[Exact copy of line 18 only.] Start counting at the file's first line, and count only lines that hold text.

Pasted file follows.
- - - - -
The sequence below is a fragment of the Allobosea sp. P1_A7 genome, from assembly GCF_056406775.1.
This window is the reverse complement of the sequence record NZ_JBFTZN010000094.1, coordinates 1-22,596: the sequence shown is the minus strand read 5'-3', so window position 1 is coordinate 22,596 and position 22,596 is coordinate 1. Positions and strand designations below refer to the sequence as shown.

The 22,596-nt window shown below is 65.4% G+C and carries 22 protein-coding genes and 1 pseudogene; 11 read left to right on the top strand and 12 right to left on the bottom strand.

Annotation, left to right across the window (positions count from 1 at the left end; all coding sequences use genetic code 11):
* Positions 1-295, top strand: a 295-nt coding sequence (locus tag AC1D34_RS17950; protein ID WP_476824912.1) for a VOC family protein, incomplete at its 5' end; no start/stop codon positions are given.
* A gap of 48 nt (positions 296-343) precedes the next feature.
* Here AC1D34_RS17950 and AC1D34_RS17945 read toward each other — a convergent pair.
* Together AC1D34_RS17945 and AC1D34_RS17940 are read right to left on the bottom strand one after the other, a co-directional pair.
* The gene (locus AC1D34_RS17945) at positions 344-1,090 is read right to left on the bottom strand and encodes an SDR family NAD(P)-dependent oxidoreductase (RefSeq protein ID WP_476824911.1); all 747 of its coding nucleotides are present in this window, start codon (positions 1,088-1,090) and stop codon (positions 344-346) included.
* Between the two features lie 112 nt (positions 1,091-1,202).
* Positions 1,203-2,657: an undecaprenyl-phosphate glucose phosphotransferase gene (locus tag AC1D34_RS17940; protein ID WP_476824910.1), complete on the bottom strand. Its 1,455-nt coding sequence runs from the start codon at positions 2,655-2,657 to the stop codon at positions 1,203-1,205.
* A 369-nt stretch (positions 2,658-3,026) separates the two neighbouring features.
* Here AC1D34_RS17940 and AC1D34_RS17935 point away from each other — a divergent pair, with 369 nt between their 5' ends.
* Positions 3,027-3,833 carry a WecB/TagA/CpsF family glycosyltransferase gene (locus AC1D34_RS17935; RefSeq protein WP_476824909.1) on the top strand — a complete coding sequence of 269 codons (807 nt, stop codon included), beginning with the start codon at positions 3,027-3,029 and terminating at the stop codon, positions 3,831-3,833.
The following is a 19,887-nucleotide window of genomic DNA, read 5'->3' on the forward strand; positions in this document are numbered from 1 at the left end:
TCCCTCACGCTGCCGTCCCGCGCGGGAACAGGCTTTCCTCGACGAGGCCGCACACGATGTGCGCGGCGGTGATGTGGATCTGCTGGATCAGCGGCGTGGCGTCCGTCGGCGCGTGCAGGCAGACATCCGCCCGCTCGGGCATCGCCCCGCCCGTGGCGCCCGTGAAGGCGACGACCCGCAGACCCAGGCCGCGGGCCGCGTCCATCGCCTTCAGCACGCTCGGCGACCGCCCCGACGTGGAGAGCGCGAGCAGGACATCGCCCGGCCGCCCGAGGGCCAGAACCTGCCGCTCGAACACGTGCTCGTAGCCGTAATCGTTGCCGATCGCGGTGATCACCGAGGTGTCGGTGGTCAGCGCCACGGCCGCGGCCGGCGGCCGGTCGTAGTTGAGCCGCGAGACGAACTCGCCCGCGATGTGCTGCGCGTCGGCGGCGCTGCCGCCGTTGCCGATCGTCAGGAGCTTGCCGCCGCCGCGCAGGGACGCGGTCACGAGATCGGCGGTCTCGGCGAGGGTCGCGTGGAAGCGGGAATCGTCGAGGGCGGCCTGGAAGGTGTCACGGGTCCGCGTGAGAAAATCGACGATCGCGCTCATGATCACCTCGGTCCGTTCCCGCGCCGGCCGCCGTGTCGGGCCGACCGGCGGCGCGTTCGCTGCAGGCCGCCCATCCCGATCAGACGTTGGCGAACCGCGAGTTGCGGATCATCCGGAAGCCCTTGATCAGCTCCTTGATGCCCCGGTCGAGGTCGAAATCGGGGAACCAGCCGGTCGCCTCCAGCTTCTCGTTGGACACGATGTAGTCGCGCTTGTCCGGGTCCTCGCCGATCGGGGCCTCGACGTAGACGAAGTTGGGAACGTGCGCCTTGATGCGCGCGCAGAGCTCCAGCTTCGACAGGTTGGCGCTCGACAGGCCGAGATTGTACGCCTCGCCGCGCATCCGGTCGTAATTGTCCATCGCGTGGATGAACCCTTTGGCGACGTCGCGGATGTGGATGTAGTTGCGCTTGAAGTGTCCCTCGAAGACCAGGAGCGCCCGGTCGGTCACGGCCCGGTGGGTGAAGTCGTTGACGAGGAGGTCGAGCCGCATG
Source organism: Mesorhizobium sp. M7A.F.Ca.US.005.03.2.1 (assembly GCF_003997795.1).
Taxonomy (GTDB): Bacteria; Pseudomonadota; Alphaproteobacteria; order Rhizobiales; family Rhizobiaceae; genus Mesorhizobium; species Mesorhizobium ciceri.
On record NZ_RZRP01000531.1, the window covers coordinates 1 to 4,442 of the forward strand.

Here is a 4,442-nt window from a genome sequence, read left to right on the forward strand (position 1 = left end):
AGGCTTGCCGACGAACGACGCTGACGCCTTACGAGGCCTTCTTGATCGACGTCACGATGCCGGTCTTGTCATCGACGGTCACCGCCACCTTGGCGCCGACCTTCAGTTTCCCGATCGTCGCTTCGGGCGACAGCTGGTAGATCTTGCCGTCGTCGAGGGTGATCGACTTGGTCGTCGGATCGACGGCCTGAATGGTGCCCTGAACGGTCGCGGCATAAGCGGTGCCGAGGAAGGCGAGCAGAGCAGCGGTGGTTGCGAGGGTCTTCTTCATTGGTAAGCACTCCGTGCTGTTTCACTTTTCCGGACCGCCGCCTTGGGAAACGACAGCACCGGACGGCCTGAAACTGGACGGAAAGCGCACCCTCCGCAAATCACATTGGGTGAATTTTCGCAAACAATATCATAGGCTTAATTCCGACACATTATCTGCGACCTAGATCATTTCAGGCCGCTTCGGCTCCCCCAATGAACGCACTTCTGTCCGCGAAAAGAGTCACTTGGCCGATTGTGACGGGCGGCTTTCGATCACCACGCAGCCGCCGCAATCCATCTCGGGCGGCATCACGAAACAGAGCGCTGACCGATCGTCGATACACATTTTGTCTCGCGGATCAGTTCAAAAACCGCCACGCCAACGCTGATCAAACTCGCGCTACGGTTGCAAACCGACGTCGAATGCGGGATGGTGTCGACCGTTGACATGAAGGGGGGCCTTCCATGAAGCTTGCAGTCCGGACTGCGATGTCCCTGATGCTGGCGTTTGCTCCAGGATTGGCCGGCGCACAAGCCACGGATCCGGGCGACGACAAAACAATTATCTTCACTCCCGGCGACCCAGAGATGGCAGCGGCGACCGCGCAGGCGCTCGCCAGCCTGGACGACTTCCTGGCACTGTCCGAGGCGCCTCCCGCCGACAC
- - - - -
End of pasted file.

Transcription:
Taxonomy (GTDB): Bacteria; Pseudomonadota; Alphaproteobacteria; order Rhizobiales; family Rhizobiaceae; genus Mesorhizobium; species Mesorhizobium ciceri.